In a fairy tale, she’d probably be a benevolent supernatural being, and give me a goose that lays golden eggs or some other enchanted means for gaining wealth. Or, conversely, she’d be a demon, and offer help at the price of my soul. But no one should expect such twists of fate in a world where a Glass Mountain has been fitted with a flight of wooden stairs.
The streets of Kocierba look as quiet and sleepy as ever. It’s one of those towns where years pass and nothing changes. I can see no indication that something extraordinary took place here, something that would explain why everyone has decided to avoid the Glass Mountain for one day. It’s just another calm spring evening. Tourists are strolling around the small town square or sitting in beer gardens. Snatches of conversations and laughter float in the air. Shopkeepers carry postcard stands back inside and lower anti-intrusion shutters. A mouthwatering aroma of fried fish is wafting from one of the restaurants. I suddenly realize how hungry I am.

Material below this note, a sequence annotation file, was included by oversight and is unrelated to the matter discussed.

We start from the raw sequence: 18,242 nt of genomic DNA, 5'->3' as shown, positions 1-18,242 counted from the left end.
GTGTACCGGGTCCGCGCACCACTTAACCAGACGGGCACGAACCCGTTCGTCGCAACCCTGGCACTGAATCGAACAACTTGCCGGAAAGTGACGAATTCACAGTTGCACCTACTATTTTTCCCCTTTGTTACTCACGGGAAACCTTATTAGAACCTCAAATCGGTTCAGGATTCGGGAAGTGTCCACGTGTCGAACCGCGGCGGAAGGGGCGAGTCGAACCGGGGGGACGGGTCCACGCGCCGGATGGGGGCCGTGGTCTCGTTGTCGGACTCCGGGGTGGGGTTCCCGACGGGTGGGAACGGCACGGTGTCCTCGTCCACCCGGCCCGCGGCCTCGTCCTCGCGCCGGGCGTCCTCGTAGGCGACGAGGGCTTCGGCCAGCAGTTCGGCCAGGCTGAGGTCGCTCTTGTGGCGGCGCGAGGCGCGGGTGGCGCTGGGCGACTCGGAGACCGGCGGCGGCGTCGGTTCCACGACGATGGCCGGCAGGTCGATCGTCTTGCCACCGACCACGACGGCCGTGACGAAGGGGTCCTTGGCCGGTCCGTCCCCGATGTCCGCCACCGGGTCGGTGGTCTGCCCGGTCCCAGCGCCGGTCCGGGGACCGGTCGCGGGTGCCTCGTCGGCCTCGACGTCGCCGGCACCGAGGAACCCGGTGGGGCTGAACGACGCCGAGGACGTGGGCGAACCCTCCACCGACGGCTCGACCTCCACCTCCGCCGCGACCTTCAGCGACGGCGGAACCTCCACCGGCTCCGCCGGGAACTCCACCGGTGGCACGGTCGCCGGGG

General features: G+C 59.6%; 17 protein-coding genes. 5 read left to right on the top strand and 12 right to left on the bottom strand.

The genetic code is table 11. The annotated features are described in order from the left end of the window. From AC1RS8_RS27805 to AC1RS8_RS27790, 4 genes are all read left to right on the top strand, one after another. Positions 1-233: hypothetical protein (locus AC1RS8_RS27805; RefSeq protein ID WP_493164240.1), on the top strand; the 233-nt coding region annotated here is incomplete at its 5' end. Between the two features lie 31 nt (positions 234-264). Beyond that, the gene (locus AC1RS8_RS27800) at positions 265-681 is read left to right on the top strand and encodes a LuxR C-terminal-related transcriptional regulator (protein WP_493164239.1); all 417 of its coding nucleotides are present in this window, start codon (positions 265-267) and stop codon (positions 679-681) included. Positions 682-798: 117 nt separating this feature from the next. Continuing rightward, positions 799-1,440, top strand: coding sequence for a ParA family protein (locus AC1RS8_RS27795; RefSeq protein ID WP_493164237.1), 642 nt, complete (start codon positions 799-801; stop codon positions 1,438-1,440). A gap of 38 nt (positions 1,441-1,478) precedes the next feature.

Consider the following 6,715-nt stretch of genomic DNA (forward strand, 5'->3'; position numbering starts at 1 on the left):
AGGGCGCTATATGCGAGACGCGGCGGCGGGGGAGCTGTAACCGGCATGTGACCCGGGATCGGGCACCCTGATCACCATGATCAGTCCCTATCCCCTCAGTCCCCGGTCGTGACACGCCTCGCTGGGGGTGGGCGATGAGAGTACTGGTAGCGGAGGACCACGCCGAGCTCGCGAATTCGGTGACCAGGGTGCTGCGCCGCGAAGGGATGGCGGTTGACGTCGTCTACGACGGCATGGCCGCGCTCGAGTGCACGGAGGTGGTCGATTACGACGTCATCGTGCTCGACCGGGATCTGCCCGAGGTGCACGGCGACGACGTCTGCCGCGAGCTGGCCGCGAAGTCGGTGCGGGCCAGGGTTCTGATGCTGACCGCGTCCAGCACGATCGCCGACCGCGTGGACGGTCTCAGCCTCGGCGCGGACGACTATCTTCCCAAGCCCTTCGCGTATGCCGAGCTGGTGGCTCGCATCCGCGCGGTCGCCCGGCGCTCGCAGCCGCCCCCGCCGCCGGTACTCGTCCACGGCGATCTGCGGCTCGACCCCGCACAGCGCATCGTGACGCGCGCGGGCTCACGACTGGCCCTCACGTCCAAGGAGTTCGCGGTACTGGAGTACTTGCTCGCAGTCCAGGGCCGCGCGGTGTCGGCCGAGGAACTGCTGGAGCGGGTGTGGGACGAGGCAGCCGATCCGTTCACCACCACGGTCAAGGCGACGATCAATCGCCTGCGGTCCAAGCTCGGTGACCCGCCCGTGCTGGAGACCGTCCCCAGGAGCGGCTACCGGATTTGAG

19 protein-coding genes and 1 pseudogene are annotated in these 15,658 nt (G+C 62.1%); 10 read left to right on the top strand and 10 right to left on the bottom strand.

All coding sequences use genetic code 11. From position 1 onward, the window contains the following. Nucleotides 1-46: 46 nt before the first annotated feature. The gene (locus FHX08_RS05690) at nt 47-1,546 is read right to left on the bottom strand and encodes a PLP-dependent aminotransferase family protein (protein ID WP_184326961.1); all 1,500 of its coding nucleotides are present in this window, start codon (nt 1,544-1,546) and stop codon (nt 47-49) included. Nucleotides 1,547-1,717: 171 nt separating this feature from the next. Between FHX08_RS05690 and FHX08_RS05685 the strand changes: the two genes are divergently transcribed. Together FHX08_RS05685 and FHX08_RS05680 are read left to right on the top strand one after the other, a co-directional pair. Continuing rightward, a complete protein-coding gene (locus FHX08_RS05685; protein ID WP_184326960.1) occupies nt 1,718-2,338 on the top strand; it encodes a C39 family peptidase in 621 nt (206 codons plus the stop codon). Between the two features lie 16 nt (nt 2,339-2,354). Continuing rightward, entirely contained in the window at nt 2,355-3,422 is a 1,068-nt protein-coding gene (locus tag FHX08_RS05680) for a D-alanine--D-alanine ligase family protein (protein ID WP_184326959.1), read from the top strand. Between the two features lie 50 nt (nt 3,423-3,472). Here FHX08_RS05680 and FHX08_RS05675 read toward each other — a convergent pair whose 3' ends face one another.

“Look behind you,” says Mira, so I glance back.
Down here, twilight is falling, but the sun’s last rays still illuminate the tip of the Glass Mountain. The sight reminds me of a lighthouse: a lone fiery spark in a blue sea. For a moment, I allow my imagination to run free: now that the observation deck is empty, perhaps the bronze falcon will come to life and fly away?
The “Golden Platter”, a pierogi restaurant, is located in a small white building beside the railway station. The stuffed dumplings are as good as Mira promised. After convincing me with motherly firmness to order a double portion with cheese-potato-onion filling, dressed with melted lard and sprinkled with cracklings, she’s watching me eat.